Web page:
The ‘Can’t Lie’ rapper, who has been behind bars since 2018 for trafficking millions of dollars worth of marijuana, announces that he will release his new album in September.
AceShowbiz –Ralo is asking fans for their support. The “Can’t Lie” rapper, who is sitting in prison since 2018, made use of social media to plead with his “loyal supporters” to stream his upcoming album titled “Political Prisoner” once it’s released on September 10.
On Saturday, August 29, the MC shared a clip of him speaking on the phone from jail. Along with it, he attached his new album cover that saw him praying. In the accompaniment of the post, he wrote, “ASSALAMUALAIKUM, I NEED ALL MY LOYAL SUPPORTERS TO POST AN GO TO ANY OF YOUR FAVORITE STREAMING SITES TO DOWNLOAD MY NEW ‘RALO POLITICAL PRISONER’ ALBUM ASAP.”
Ralo, who signed to Gucci Mane‘s 1017 Records, went on to explain the meaning behind his album cover. He elaborated, “I CHOSE THIS UNIQUE ALBUM COVER PRAYING IN THIS ORANGE JAIL JUMPSUIT TO REP FOR ALL THE MUSLIM BROTHERS AN SISTERS AROUND THE WORLD THATS GOING THROUGH THE SAME S**T IM GOING THROUGH… #FREERALO #POLITICALPRISONER (Link in my bio).”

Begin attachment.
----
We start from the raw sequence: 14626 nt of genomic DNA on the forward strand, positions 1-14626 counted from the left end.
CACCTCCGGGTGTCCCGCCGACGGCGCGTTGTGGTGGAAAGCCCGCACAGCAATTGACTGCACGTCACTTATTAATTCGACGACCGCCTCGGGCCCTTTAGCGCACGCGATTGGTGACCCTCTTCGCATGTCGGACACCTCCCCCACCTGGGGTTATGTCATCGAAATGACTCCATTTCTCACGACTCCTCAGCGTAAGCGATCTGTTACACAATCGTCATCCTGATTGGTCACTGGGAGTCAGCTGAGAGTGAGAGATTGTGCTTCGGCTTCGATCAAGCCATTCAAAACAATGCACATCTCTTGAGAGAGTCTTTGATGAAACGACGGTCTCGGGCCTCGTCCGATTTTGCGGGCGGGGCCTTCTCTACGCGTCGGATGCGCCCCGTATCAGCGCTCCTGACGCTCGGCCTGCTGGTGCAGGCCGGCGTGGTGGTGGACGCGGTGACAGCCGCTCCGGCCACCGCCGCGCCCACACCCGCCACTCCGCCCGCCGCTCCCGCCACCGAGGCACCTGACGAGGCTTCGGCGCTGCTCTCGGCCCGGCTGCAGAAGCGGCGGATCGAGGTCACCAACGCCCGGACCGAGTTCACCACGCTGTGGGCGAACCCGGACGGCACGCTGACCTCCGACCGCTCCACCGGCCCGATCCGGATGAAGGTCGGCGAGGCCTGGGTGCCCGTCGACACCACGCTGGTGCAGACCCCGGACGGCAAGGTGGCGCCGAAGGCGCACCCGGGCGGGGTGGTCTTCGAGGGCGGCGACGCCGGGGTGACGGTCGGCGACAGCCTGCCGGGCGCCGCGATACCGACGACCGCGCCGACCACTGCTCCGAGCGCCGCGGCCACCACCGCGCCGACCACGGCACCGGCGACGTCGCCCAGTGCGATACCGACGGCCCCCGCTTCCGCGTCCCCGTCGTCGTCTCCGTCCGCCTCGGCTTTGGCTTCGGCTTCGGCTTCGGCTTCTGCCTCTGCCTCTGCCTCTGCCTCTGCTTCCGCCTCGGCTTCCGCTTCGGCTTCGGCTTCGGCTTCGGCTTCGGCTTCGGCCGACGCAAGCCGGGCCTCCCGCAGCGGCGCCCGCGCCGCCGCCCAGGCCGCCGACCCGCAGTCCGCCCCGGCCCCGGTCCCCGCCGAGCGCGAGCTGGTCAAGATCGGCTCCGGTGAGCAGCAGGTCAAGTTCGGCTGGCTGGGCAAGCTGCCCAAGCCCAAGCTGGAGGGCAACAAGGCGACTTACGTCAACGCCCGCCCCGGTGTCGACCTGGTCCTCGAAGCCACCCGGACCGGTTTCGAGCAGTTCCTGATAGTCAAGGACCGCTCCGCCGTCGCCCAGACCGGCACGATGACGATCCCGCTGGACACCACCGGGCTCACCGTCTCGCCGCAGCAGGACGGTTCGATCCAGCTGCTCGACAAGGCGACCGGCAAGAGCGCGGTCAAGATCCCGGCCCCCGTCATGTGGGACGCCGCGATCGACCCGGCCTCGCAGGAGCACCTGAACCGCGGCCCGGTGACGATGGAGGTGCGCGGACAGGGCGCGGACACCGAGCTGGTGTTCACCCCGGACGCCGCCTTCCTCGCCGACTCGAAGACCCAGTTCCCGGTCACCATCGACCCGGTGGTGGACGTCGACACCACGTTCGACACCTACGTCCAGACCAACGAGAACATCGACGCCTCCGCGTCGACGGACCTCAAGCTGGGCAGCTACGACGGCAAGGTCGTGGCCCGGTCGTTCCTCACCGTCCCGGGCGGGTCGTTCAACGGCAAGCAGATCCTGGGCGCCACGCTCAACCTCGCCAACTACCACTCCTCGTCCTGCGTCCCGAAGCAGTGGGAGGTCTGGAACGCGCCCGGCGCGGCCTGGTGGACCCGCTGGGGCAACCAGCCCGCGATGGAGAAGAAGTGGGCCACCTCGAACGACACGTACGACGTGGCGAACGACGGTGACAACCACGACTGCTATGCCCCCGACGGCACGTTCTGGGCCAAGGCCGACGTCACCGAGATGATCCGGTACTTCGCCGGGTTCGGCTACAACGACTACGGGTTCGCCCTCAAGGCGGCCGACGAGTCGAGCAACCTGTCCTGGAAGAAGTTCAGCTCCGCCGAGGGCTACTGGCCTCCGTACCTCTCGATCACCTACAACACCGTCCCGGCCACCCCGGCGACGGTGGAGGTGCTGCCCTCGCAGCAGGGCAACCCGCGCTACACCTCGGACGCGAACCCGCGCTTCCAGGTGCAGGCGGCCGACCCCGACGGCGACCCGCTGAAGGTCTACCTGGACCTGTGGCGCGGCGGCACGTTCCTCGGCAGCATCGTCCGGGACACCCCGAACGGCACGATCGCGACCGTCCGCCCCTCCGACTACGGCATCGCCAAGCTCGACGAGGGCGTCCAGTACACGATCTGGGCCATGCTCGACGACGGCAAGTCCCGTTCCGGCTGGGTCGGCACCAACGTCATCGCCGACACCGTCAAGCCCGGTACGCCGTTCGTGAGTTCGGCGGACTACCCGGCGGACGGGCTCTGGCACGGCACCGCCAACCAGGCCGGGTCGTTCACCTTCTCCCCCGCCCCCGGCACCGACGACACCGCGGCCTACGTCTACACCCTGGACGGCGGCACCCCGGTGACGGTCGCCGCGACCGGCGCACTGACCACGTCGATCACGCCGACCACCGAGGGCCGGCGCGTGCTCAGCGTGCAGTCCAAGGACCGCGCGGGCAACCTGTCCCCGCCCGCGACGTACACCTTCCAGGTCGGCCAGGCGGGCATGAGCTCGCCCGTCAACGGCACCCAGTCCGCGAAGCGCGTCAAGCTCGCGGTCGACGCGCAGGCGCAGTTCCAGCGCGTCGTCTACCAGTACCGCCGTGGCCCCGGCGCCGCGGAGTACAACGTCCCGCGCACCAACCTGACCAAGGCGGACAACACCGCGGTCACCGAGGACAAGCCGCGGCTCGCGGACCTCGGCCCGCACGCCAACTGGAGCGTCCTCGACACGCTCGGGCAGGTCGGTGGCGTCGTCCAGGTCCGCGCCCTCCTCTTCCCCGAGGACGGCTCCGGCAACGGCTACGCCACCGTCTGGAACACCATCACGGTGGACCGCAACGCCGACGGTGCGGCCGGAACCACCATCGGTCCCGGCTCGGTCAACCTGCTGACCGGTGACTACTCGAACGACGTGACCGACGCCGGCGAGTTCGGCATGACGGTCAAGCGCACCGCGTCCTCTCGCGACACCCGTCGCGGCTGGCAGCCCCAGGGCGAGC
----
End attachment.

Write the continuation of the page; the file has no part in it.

Ralo is currently behind bars after he, along with 13 others, was indicted for trafficking millions of dollars worth of marijuana. He was booked in April 2018 after being caught with hundreds of pounds of marijuana on his private jet.
Despite his crime, the Atlanta rapper had many people advocating for him. Drake, Killer Mike, Freeway, T.I., Meek Mill, Brad Furman, Dame Dash, John Forte, 2 Chainz, Gunna, Dave East, Loon, Deion Sanders, John Wall, Julio Jones and more signed a letter addressed to President Joe Biden asking for his release.
“On behalf of Terrell Davis and his family, we strongly urge you to grant clemency for Mr. Davis, who is serving federal time for non-violent marijuana offense,” so read the letter.
“The undersigned- musicians, actors, athletes, filmmakers, current and former elected and appointed government officials, advocates, and business leaders – strongly believe that justice necessitates the exercise of clemency in this case,” it added. “Our nation’s view of cannabis has evolved, and it is indefensible to incarcerate citizens based on the unduly harsh attitudes of past generations.”
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